When Ivory Towers Build Bridges: Designing St Andrews’ Next Century Business School

By Said Djamil Werner

St Andrews is to establish a business school. In 2023, the current School of Management will be merged with the School of Economics & Finance. The new institution should be “world-leading, sustainable and socially responsible.” A eureka moment? Not necessarily, as the question arises: What are this strategic merger’s responsibilities? No cost-cutting, as the university leadership affirms. If true, this will be good news. Granted, economies of scale tend to lower marginal costs, but they do not make a good narrative for the noble Scottish institution that will soon celebrate its 610th birthday as a university.

What else can the merger be aimed at? And what does it mean to say that a business school has responsibilities? With Friedman, we could speculate. There is one and only one social responsibility of the business school – to use its resources and engage in activities designed to increase its reputation so long as it produces capable graduates that enter into profit-maximising jobs. The revision of the Friedman Doctrine fits with St Andrews’ goal of enhancing its status as a world-leading higher education institution. In fact, through the merger, the university, which is hot on its two older rivals’ heels, is likely to further fuel its race to catch up. Firstly, overlapping units might boost the business school’s performance in national and international rankings, as the economics powerhouse will undoubtedly enhance the already good reputation of management studies. Secondly, these rankings will further highlight the unique selling proposals of small study formats, demonstrating what members of the Royal Family and other discourse enthusiasts have long understood. Yet, it is another step on Stoxbridge

Reputation is an external effect. A higher education institution must create value from the inside. Fortunately, the research canon of economics and management studies has opened many black boxes in the last 50 years. Common good problems, sustainable use of scarce resources, global value chains, and stakeholder interest and behaviour are some keywords. Strategically navigating the evolutionary contexts of born global firms and zero marginal cost business models are further homework. Questions of ESG investments, innovation ecosystems and the dynamics of social entrepreneurship also await joint economic-managerial analysis. 

Creating an institution that trains economists, bankers and managers to address these challenges is rational. A healthy organisation’s core should be as diverse as its periphery. However, this requires more than just an eye for the big picture. The bridges between economics and management are already quite visible, even out of the windows of ivory towers. Keen foresight is needed to landscape the university roadmap and approach its changing nature.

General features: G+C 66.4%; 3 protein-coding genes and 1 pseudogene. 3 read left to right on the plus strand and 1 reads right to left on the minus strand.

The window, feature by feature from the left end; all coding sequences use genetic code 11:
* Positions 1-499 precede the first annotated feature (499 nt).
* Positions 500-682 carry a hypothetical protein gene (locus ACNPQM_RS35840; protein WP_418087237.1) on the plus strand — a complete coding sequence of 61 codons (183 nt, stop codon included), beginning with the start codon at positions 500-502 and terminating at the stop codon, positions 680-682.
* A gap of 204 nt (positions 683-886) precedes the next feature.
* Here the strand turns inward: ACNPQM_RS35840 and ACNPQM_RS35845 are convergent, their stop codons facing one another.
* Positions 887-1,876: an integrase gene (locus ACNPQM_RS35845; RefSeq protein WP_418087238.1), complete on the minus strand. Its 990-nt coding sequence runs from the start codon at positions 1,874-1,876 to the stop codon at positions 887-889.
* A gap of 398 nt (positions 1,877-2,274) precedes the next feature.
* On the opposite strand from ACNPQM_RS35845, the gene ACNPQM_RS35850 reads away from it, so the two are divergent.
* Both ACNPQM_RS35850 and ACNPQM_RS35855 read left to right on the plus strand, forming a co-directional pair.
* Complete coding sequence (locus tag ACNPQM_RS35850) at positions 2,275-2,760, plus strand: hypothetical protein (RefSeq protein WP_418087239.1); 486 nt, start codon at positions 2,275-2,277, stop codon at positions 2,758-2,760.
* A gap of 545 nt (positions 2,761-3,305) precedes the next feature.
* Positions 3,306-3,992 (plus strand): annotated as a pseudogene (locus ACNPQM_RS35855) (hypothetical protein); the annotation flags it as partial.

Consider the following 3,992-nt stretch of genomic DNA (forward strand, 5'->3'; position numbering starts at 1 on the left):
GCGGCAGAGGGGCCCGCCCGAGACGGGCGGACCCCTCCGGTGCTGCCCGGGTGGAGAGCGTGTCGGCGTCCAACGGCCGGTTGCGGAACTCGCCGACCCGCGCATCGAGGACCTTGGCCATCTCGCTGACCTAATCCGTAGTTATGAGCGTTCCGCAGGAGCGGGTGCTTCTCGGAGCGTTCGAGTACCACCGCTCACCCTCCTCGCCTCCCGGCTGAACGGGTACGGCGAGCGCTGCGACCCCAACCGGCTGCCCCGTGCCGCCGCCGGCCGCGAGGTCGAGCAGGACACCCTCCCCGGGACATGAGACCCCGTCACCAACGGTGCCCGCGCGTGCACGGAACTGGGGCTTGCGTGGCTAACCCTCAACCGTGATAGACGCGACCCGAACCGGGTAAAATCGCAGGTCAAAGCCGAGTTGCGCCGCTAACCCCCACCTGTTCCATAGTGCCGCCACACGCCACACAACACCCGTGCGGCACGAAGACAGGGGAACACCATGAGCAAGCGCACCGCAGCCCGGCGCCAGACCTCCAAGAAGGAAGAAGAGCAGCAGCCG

Time is a scarce resource. Hence, a retrospective is fertile. When St Andrews turned 546, the US knowledge industry already accounted for a third of GDP. 60 years later, tertiary and quaternary sectors have squeezed manufacturing to a rough third worldwide. For human resource managers, retaining highly skilled workers is old hat. Scientific management argues that employees own skills that employers can acquire at a specific point in time. Profit margins are calculated from the difference in labour productivity and labour costs. In the late 1970s, however, many Western managers faced diminishing marginal returns to one-time investments in skills. After t, one observed an X-shaped development between progressive wage costs and declining labour productivity. The productivity paradox confronted managers with the decision to invest further in skills or obtain fresh capital through more qualified employees. 

On the one hand, passing further education costs to consumers encouraged wage inflation. On the other hand, replacing older workers with more skilled ones affected unemployment rates. Share- and stakeholder economies solved this problem differently but equally painfully. For both, the increasing use of information technologies partially compensated further increases in wage costs. Back then, a weak signal of contemporary automation debates. 

In the meantime, market saturation in the primary and secondary sectors has mostly exhausted the demand determination by market supplies of a classical sales economy. The boom in e-commerce underlines the heterogeneity of the knowledge-driven quaternary sector. Knowledge industries have created an excess demand for individualised services with a high willingness to pay. The extent to which this surplus demand is an effect of rising needs for highly skilled workers or a product of their actual labour market supply is a chicken-and-egg problem that arises if economic and business research are divorced.

In the digital economy, many professions, including data scientists, biotech specialists, investment bankers and corporate managers, demand constantly updating skills. In terms of the economics of education, this means that marginal costs of educational contracts, i.e. higher education degrees obtained at a specific time, are rising fast. Very fast. Once again, companies face the challenge of retaining adequate human capital to navigate diversified, dynamic markets with ever more innovative services. Intelligent human resource managers formulate relational employment contracts that create opportunities and freedom for employees to continue their education journeys through periods of practice or study. Their factor specificity no longer results merely from an undercutting competition of wage costs.

A canny world-leading business school must react to this to not merely bridge a bit of biz. If it does not, it might be entangled in a marginal reputation contest, which it will surely lose to Oxbridge because of atomistic higher endowments. The design fault it has to avoid is merely jumping on trends in t=1. Digitisation and sustainability are important fields of application for economists, bankers, managers and entrepreneurs, which must undoubtedly be reflected in curricula. These should also benefit from expert knowledge at other STEM schools. Of course, supply creates its own demand, especially for a business school. But another truth, according to Amara’s Law, is that change is happening much faster than a university’s ability to keep pace. Therefore, intelligent business schools internalise lifelong learning concepts and a growth mindset. De facto, this is the universal-university responsibility of higher education; activist scholars might call it purpose.